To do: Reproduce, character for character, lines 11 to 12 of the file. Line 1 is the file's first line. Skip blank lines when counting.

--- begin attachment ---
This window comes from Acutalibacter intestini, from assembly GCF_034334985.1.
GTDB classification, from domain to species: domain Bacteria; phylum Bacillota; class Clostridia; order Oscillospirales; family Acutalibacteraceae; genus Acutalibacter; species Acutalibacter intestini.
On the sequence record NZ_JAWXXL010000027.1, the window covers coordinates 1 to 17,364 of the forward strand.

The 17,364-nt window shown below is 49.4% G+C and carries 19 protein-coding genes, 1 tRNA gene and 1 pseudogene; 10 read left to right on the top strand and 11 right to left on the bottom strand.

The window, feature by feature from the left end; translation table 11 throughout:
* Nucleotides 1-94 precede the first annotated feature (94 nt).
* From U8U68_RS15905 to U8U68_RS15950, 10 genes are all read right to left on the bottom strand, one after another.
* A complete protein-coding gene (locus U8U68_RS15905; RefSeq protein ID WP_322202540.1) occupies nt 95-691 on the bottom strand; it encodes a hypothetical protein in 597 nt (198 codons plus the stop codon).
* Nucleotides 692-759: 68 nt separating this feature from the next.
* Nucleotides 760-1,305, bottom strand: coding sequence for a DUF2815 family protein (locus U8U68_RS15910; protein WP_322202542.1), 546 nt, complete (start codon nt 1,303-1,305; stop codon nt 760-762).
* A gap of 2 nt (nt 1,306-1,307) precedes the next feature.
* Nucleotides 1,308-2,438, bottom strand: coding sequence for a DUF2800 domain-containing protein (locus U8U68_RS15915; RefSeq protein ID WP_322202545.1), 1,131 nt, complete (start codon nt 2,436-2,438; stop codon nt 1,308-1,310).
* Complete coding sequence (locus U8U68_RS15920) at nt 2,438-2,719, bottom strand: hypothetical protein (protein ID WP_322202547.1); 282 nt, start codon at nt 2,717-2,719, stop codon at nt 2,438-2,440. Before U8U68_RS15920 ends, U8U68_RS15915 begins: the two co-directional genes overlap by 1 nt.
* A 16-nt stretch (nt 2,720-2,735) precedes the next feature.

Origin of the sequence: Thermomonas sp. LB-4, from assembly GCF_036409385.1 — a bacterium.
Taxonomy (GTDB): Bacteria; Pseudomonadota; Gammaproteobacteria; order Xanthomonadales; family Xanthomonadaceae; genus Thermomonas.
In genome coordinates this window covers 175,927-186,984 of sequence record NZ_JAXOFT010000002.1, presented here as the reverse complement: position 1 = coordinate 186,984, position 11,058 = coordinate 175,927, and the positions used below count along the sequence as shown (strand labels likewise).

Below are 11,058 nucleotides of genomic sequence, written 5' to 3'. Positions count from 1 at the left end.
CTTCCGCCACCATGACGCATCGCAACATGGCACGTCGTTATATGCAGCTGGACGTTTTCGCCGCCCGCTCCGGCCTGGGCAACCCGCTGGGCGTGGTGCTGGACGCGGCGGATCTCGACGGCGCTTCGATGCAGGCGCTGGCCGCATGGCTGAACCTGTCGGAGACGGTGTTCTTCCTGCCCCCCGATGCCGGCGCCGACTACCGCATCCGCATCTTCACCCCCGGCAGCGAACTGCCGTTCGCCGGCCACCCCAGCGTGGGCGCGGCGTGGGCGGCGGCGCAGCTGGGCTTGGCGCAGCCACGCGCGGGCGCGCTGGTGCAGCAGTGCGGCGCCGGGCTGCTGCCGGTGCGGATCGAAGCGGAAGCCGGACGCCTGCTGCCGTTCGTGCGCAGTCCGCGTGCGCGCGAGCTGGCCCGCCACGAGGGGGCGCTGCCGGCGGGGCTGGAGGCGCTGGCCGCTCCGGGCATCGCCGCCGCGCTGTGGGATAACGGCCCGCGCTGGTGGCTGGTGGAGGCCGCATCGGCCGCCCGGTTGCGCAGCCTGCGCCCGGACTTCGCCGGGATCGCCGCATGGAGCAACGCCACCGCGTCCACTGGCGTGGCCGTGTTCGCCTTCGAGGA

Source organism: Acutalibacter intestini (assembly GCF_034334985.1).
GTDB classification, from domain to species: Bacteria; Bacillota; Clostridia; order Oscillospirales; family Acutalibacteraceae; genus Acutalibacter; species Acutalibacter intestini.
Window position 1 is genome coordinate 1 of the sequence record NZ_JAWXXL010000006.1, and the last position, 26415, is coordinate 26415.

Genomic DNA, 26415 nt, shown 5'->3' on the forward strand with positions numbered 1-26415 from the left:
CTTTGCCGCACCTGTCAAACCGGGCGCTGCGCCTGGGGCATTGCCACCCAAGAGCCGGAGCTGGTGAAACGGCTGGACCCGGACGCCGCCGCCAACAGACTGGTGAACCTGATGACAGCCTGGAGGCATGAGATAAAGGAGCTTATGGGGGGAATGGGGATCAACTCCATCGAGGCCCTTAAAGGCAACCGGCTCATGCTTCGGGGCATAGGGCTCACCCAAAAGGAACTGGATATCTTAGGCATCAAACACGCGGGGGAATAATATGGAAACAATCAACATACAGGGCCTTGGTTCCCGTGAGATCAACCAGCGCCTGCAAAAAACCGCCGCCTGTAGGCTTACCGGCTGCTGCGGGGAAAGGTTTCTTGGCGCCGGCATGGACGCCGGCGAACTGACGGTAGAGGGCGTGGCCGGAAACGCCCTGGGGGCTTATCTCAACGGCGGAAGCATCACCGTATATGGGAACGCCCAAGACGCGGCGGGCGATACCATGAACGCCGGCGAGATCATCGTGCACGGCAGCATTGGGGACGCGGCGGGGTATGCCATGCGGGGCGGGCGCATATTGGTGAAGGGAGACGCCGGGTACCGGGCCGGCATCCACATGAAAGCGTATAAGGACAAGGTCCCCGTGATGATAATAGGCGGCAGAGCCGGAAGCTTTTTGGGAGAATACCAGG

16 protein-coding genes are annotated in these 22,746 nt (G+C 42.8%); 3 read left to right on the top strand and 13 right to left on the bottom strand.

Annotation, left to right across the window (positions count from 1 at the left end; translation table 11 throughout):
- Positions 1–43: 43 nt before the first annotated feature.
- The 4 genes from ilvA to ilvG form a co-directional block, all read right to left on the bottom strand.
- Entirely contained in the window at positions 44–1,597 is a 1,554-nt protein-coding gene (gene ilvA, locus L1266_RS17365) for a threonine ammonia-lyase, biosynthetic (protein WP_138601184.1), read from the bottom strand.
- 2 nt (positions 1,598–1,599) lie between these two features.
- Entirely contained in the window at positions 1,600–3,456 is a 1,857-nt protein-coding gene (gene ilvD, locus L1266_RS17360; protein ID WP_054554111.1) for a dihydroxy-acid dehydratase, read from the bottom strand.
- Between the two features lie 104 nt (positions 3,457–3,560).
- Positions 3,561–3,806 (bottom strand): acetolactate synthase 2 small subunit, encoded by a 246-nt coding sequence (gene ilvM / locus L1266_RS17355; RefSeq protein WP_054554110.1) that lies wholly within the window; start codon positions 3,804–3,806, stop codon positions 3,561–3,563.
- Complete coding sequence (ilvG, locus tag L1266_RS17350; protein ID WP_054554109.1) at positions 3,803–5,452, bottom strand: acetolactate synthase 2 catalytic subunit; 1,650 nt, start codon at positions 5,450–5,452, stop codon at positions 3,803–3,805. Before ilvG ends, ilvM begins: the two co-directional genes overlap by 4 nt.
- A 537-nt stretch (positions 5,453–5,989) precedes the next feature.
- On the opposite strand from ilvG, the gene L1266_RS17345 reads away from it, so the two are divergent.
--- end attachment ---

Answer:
* A gap of 2 nt (nt 1,306-1,307) precedes the next feature.
* Nucleotides 1,308-2,438, bottom strand: coding sequence for a DUF2800 domain-containing protein (locus U8U68_RS15915; RefSeq protein ID WP_322202545.1), 1,131 nt, complete (start codon nt 2,436-2,438; stop codon nt 1,308-1,310).